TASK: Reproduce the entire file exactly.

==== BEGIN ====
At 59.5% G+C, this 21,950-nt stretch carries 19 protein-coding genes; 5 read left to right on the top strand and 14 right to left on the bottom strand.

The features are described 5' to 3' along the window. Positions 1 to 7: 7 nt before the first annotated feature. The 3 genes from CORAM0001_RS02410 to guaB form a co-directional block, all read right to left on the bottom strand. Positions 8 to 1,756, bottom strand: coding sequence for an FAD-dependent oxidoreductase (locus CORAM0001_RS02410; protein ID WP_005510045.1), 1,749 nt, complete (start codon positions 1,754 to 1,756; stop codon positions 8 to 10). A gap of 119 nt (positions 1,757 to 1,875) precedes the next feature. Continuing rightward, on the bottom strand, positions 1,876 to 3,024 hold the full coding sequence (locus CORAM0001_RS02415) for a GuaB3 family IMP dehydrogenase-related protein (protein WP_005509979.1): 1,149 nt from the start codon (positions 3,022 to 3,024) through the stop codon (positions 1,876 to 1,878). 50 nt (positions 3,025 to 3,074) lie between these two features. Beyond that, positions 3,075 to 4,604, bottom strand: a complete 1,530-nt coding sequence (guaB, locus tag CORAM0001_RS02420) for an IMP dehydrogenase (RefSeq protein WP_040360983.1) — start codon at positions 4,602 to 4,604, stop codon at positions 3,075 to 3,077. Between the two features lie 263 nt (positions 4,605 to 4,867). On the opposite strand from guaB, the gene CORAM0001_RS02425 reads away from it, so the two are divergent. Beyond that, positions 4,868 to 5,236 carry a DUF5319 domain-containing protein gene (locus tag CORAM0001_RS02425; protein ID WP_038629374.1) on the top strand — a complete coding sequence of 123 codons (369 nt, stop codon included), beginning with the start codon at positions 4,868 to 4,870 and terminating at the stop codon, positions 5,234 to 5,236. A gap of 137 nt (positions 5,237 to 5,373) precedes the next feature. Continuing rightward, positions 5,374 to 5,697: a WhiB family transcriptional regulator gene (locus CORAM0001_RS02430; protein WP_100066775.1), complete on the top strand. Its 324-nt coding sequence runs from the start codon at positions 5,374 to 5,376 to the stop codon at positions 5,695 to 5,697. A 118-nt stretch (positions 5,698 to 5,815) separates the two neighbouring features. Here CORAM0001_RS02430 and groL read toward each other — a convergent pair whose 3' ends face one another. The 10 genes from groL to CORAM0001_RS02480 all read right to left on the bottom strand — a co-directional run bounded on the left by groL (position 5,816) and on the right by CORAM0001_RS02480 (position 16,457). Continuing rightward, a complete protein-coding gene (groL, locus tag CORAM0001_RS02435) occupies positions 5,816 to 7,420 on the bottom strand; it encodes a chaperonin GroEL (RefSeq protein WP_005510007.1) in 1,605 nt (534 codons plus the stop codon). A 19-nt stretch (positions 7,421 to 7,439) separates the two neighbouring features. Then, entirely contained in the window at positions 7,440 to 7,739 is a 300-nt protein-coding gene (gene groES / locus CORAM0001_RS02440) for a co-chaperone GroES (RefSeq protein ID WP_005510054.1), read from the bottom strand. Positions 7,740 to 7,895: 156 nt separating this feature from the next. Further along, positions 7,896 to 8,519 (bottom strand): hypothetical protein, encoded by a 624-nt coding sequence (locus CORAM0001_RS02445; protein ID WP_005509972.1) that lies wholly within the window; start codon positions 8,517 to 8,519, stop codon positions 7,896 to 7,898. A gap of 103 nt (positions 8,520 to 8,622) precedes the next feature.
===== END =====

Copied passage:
At 59.5% G+C, this 21,950-nt stretch carries 19 protein-coding genes; 5 read left to right on the top strand and 14 right to left on the bottom strand.

The features are described 5' to 3' along the window. Positions 1 to 7: 7 nt before the first annotated feature. The 3 genes from CORAM0001_RS02410 to guaB form a co-directional block, all read right to left on the bottom strand. Positions 8 to 1,756, bottom strand: coding sequence for an FAD-dependent oxidoreductase (locus CORAM0001_RS02410; protein ID WP_005510045.1), 1,749 nt, complete (start codon positions 1,754 to 1,756; stop codon positions 8 to 10). A gap of 119 nt (positions 1,757 to 1,875) precedes the next feature. Continuing rightward, on the bottom strand, positions 1,876 to 3,024 hold the full coding sequence (locus CORAM0001_RS02415) for a GuaB3 family IMP dehydrogenase-related protein (protein WP_005509979.1): 1,149 nt from the start codon (positions 3,022 to 3,024) through the stop codon (positions 1,876 to 1,878). 50 nt (positions 3,025 to 3,074) lie between these two features. Beyond that, positions 3,075 to 4,604, bottom strand: a complete 1,530-nt coding sequence (guaB, locus tag CORAM0001_RS02420) for an IMP dehydrogenase (RefSeq protein WP_040360983.1) — start codon at positions 4,602 to 4,604, stop codon at positions 3,075 to 3,077. Between the two features lie 263 nt (positions 4,605 to 4,867). On the opposite strand from guaB, the gene CORAM0001_RS02425 reads away from it, so the two are divergent. Beyond that, positions 4,868 to 5,236 carry a DUF5319 domain-containing protein gene (locus tag CORAM0001_RS02425; protein ID WP_038629374.1) on the top strand — a complete coding sequence of 123 codons (369 nt, stop codon included), beginning with the start codon at positions 4,868 to 4,870 and terminating at the stop codon, positions 5,234 to 5,236. A gap of 137 nt (positions 5,237 to 5,373) precedes the next feature. Continuing rightward, positions 5,374 to 5,697: a WhiB family transcriptional regulator gene (locus CORAM0001_RS02430; protein WP_100066775.1), complete on the top strand. Its 324-nt coding sequence runs from the start codon at positions 5,374 to 5,376 to the stop codon at positions 5,695 to 5,697. A 118-nt stretch (positions 5,698 to 5,815) separates the two neighbouring features. Here CORAM0001_RS02430 and groL read toward each other — a convergent pair whose 3' ends face one another. The 10 genes from groL to CORAM0001_RS02480 all read right to left on the bottom strand — a co-directional run bounded on the left by groL (position 5,816) and on the right by CORAM0001_RS02480 (position 16,457). Continuing rightward, a complete protein-coding gene (groL, locus tag CORAM0001_RS02435) occupies positions 5,816 to 7,420 on the bottom strand; it encodes a chaperonin GroEL (RefSeq protein WP_005510007.1) in 1,605 nt (534 codons plus the stop codon). A 19-nt stretch (positions 7,421 to 7,439) separates the two neighbouring features. Then, entirely contained in the window at positions 7,440 to 7,739 is a 300-nt protein-coding gene (gene groES / locus CORAM0001_RS02440) for a co-chaperone GroES (RefSeq protein ID WP_005510054.1), read from the bottom strand. Positions 7,740 to 7,895: 156 nt separating this feature from the next. Further along, positions 7,896 to 8,519 (bottom strand): hypothetical protein, encoded by a 624-nt coding sequence (locus CORAM0001_RS02445; protein ID WP_005509972.1) that lies wholly within the window; start codon positions 8,517 to 8,519, stop codon positions 7,896 to 7,898. A gap of 103 nt (positions 8,520 to 8,622) precedes the next feature.